Q: What were some of the milestones for rural health in the past 10 years?
A: In 2009, the American Recovery and Reinvestment Act was the first major piece of legislation Congress passed for health care. In that was born the meaningful use and health information technology programs for hospitals, which ushered in a big opportunity for rural hospitals to purchase or expand their information technology.
Then in 2010, the Affordable Care Act (ACA) ushered in a new era of health policy that impacted all Americans – and for rural Americans, it had special and unique consequences. ACArelated topics dominated most of our meetings and presentations in those years. We had to balance the pressures of people’s opinions about the bill itself while also educating providers on what to expect and how to help rural patients and community members understand health insurance and how to get covered.
Q: What are some of the biggest challenges in health policy?
A: Reimbursement models and the workforce shortage continue to be the two areas of greatest concern that we’re working on. This is our focus today; I would say the same thing 20 years ago, 10 years ago, and five years ago. We’re always striving for better reimbursement solutions, and there’s a growing need for more people to work in rural health. You can’t have one without the other, and that’s why these two issues are intricately intertwined in our policy work.
Q: What trends do you see on the horizon?
A: The most exciting change since I’ve come to work with NRHA – and the most gratifying in terms of a sense of hopefulness for the future – is the transformation of our system toward appreciating the role of population health. This includes how social determinants of health can play such a large role in the delivery of health services in rural communities. This probably is one of the most promising developments to reduce the burden of disease for everyone – not just rural, but urban too – and hopefully learn techniques to better manage care for populations that will keep them healthy longer.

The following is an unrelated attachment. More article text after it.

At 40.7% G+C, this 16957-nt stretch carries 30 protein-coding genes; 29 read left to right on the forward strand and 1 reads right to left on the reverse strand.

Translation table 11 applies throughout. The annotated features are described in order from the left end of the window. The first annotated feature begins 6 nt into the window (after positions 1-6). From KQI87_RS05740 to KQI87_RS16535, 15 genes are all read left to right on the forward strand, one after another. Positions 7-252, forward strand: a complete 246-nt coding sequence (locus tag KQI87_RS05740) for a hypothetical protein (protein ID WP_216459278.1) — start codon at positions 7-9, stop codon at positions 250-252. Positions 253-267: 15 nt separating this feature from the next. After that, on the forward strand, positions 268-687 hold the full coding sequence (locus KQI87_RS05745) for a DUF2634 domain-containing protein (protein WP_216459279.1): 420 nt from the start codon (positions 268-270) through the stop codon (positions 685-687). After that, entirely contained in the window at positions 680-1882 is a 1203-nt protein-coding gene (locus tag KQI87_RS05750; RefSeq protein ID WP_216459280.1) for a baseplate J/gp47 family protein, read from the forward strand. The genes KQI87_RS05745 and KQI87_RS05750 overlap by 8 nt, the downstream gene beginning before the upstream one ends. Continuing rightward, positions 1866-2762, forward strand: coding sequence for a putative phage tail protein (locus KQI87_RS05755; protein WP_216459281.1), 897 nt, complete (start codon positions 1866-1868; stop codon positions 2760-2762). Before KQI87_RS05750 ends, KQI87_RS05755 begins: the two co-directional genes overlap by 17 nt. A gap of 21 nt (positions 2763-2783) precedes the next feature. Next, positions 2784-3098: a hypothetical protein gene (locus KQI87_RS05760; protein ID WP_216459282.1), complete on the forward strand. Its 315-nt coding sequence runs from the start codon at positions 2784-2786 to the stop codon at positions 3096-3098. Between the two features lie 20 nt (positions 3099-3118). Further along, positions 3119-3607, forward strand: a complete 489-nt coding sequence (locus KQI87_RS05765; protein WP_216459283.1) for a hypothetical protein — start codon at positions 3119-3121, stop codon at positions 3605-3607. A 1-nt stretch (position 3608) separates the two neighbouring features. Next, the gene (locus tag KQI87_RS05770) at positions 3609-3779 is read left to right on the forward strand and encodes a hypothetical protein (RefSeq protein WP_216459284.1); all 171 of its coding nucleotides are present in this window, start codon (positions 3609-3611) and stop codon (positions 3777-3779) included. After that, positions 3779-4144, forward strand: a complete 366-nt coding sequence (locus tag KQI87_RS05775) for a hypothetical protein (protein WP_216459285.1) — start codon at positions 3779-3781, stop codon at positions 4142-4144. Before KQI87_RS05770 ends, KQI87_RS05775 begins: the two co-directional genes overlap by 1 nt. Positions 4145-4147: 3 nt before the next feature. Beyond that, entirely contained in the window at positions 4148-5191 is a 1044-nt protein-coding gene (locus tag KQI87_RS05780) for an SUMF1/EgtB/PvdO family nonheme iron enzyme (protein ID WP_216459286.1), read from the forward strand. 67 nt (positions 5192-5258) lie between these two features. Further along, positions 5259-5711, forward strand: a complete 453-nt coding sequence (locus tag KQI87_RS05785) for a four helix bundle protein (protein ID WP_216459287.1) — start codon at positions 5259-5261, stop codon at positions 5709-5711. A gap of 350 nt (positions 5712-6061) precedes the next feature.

Addressing the root of the problem will require reforming the payment system in a way that fully appreciates the role of population health versus the fee-for-service systems that dominate our payment structures. Innovation in this area is promising for the future of rural health, and we’re seeing programs take shape at the state level.
One example is the Pennsylvania Rural Health Model, which is designed so that participating rural hospitals receive payments based on all-payer global budgets. With this model, the insurance companies are aligned around the same payment structure that’s guaranteed in the global budget. It provides a distinct opportunity to improve rural access to high-quality care and incentives to implement population health activities. I’m really impressed with the cooperation and synergy Pennsylvania’s leaders have created in regard to this project, and we’re hoping similar solutions can be implemented in other states.
Q: Do you ever get stage fright as a public speaker?
A: No, not really. I feel as though when I’m well versed on the topic, I have nothing to worry about. I actually have a thumb drive that contains the slides from every NRHA presentation I’ve ever given. I speak in PowerPoint.